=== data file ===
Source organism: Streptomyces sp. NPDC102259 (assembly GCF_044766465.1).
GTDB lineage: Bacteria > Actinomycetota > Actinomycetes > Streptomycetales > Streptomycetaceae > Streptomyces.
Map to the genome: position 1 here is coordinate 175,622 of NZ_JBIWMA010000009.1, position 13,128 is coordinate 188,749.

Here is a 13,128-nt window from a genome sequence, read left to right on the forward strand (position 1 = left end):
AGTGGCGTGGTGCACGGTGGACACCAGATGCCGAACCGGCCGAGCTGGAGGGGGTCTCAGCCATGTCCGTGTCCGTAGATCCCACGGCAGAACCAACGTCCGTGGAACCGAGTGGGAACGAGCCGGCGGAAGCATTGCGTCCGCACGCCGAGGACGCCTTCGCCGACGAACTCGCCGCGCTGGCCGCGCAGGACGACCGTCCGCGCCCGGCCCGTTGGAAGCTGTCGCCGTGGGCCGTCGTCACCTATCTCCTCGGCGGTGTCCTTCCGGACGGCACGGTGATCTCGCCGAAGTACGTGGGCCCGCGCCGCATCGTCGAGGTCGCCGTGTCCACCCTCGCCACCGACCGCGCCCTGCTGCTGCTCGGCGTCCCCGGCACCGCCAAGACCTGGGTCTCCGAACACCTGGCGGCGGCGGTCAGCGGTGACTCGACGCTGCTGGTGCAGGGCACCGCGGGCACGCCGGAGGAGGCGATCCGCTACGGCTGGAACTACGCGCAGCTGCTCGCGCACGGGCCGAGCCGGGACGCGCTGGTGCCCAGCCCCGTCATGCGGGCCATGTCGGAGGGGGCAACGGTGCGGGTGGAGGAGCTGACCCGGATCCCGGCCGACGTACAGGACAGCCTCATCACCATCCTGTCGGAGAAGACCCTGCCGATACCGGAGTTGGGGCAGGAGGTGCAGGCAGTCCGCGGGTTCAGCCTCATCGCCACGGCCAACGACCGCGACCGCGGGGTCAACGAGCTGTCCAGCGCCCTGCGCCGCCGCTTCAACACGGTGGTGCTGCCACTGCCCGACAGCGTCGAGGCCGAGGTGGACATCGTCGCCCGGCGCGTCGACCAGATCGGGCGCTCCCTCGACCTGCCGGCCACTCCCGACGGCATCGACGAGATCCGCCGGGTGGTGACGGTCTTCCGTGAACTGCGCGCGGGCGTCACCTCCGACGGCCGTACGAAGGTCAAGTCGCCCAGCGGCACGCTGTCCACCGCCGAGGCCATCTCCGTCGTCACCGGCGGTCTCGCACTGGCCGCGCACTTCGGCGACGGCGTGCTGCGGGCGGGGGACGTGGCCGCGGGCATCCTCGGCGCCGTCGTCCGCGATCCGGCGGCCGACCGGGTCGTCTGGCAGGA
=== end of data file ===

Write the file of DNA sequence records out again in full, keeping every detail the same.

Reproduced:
Source organism: Streptomyces sp. NPDC102259 (assembly GCF_044766465.1).
GTDB lineage: Bacteria > Actinomycetota > Actinomycetes > Streptomycetales > Streptomycetaceae > Streptomyces.
Map to the genome: position 1 here is coordinate 175,622 of NZ_JBIWMA010000009.1, position 13,128 is coordinate 188,749.

Here is a 13,128-nt window from a genome sequence, read left to right on the forward strand (position 1 = left end):
AGTGGCGTGGTGCACGGTGGACACCAGATGCCGAACCGGCCGAGCTGGAGGGGGTCTCAGCCATGTCCGTGTCCGTAGATCCCACGGCAGAACCAACGTCCGTGGAACCGAGTGGGAACGAGCCGGCGGAAGCATTGCGTCCGCACGCCGAGGACGCCTTCGCCGACGAACTCGCCGCGCTGGCCGCGCAGGACGACCGTCCGCGCCCGGCCCGTTGGAAGCTGTCGCCGTGGGCCGTCGTCACCTATCTCCTCGGCGGTGTCCTTCCGGACGGCACGGTGATCTCGCCGAAGTACGTGGGCCCGCGCCGCATCGTCGAGGTCGCCGTGTCCACCCTCGCCACCGACCGCGCCCTGCTGCTGCTCGGCGTCCCCGGCACCGCCAAGACCTGGGTCTCCGAACACCTGGCGGCGGCGGTCAGCGGTGACTCGACGCTGCTGGTGCAGGGCACCGCGGGCACGCCGGAGGAGGCGATCCGCTACGGCTGGAACTACGCGCAGCTGCTCGCGCACGGGCCGAGCCGGGACGCGCTGGTGCCCAGCCCCGTCATGCGGGCCATGTCGGAGGGGGCAACGGTGCGGGTGGAGGAGCTGACCCGGATCCCGGCCGACGTACAGGACAGCCTCATCACCATCCTGTCGGAGAAGACCCTGCCGATACCGGAGTTGGGGCAGGAGGTGCAGGCAGTCCGCGGGTTCAGCCTCATCGCCACGGCCAACGACCGCGACCGCGGGGTCAACGAGCTGTCCAGCGCCCTGCGCCGCCGCTTCAACACGGTGGTGCTGCCACTGCCCGACAGCGTCGAGGCCGAGGTGGACATCGTCGCCCGGCGCGTCGACCAGATCGGGCGCTCCCTCGACCTGCCGGCCACTCCCGACGGCATCGACGAGATCCGCCGGGTGGTGACGGTCTTCCGTGAACTGCGCGCGGGCGTCACCTCCGACGGCCGTACGAAGGTCAAGTCGCCCAGCGGCACGCTGTCCACCGCCGAGGCCATCTCCGTCGTCACCGGCGGTCTCGCACTGGCCGCGCACTTCGGCGACGGCGTGCTGCGGGCGGGGGACGTGGCCGCGGGCATCCTCGGCGCCGTCGTCCGCGATCCGGCGGCCGACCGGGTCGTCTGGCAGGA